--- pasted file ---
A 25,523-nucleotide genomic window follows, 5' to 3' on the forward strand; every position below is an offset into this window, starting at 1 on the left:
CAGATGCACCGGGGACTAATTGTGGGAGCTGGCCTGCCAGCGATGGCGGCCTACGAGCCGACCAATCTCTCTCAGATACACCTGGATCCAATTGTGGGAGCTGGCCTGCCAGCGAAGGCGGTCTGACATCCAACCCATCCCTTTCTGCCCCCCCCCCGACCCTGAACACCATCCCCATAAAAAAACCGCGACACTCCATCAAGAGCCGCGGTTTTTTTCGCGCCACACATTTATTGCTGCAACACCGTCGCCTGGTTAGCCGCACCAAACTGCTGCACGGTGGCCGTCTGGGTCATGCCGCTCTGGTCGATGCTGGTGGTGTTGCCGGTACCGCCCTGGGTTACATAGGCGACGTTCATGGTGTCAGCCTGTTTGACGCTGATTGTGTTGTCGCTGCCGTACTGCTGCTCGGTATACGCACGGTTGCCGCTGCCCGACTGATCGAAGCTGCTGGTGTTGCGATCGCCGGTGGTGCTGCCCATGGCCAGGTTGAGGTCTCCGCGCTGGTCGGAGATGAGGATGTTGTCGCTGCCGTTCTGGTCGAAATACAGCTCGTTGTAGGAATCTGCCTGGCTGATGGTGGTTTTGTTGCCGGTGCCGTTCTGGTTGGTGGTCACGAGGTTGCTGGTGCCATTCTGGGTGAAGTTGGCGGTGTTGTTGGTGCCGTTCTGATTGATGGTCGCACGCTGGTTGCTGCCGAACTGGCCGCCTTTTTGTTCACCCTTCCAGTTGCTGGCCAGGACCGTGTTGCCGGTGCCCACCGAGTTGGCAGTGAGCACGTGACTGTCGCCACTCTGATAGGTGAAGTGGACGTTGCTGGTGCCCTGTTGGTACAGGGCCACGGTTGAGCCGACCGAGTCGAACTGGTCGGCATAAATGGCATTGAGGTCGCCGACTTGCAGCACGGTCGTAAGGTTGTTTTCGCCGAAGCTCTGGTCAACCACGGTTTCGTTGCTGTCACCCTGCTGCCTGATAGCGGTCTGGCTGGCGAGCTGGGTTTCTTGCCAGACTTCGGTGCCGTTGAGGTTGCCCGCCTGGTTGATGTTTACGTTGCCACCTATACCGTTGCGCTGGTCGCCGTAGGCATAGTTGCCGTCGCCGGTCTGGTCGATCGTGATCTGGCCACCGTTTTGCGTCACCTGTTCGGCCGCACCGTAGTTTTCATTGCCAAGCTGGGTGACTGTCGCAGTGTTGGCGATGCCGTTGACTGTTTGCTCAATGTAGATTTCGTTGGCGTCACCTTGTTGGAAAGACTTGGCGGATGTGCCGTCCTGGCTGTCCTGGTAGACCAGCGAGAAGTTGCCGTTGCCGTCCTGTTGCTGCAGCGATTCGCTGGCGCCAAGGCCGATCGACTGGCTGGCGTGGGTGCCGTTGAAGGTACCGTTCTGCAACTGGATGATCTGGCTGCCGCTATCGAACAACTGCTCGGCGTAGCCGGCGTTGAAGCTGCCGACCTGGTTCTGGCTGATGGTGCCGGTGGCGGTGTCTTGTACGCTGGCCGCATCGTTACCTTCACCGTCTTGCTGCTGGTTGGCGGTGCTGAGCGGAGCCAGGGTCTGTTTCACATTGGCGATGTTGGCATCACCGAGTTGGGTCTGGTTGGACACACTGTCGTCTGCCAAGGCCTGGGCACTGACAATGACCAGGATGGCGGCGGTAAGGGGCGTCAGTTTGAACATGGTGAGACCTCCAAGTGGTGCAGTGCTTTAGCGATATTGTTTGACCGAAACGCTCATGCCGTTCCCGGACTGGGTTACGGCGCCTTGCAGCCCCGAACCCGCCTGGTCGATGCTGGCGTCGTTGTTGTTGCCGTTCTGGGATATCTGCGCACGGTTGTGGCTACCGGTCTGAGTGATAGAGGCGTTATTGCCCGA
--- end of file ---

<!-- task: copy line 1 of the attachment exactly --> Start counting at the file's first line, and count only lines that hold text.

A 25,523-nucleotide genomic window follows, 5' to 3' on the forward strand; every position below is an offset into this window, starting at 1 on the left: